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“Program coming in fine. Please play ‘Japanese Sandman.'”

July 2024
12min read

The author recalls the early years of radio in the 1920s. He was one of the first people to sing on radio and later became an editor at KDKA, the first commercial radio station in the U.S.

Gladys King was the most beautiful woman on earth within tricycling distance of Callowhill Street. She was born in 1902 and was now fourteen years old, which would make it five years old for me.
All Gladys King had to do with radio was that her older brother’s wireless set on their third floor was what the fellows said they wanted to look at, whereas they actually wanted to look at Gladys King.
It was my first encounter with radio, and a beautiful memory it is. I did climb to the attic once, and sure enough, there was Gladys King’s brother wearing earphones. He said he was listening to the war in Europe, so I tiptoed downstairs. That is about where my memory of wireless in 1916 fades, except that I believe Gladys King, who looked like a Follies girl, later married and began going to Lake Chautauqua summers.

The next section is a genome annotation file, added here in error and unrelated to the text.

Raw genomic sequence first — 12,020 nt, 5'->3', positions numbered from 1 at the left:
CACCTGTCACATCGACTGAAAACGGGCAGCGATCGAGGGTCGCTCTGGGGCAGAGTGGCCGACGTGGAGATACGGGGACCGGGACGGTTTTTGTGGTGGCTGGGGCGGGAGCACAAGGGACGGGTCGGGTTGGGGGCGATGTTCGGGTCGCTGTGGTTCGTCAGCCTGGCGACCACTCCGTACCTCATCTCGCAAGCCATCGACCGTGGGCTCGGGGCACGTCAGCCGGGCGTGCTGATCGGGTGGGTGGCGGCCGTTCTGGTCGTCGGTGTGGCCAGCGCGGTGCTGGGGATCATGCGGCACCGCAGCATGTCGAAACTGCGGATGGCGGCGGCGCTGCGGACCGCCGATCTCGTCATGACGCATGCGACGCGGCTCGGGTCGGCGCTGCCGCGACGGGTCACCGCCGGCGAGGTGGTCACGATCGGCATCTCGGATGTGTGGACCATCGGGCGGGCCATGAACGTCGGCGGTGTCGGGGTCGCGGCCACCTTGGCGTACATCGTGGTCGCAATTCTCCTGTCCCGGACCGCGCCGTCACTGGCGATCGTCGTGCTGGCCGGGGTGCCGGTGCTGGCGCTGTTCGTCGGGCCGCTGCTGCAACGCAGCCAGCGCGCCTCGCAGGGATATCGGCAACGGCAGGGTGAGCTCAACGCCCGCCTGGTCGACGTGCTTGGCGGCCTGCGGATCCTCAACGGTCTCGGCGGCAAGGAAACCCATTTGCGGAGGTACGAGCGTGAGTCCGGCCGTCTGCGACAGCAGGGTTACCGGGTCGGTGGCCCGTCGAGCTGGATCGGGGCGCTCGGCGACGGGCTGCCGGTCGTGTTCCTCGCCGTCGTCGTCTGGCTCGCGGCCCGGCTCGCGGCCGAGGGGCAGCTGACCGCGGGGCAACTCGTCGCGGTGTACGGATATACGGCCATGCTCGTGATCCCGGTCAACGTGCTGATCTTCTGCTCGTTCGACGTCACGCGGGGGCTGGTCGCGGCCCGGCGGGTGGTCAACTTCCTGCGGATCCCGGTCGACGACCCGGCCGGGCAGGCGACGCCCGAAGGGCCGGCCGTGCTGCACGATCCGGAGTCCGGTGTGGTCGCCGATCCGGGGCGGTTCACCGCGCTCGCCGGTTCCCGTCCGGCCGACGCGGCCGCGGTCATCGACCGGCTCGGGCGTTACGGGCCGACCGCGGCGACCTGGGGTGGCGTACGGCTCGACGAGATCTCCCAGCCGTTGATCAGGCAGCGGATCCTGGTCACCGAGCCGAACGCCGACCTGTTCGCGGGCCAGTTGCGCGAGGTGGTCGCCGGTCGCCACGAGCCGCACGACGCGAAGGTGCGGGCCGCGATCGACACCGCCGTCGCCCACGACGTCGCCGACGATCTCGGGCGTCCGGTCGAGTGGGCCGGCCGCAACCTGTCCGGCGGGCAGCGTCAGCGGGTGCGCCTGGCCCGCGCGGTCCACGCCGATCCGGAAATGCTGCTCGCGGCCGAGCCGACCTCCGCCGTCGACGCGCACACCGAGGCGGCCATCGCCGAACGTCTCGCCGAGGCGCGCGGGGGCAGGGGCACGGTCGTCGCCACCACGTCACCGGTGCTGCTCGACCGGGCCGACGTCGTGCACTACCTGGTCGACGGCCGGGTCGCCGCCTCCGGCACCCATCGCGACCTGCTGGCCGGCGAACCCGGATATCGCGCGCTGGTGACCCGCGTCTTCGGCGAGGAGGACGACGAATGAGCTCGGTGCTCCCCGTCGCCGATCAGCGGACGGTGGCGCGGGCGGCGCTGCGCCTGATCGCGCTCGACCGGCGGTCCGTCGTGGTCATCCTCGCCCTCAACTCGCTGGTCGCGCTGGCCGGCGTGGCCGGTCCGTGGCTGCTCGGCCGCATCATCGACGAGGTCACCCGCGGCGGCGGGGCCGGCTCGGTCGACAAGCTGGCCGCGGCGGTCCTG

It was about four years before radio really began. The “First Radio Station Broadcast in the U.S.” was held on the evening of November 2, 1920, over the facilities of KDKA on a roof of the Westinghouse plant in East Pittsburgh. The occasion was Election Night, and the news being reported was the Harding-Cox returns. Appropriately, Warren G. Harding and commercial broadcasting were both launched that fateful night, and there are today a few stragglers in the march of time who think Harding’s life should have been spared and broadcasting’s taken. But though I lived only a few blocks from Mr. Frank Conrad’s garage, where KDKA had had its origins (in an amateur station with the call letters 8XK), I missed the great triumph.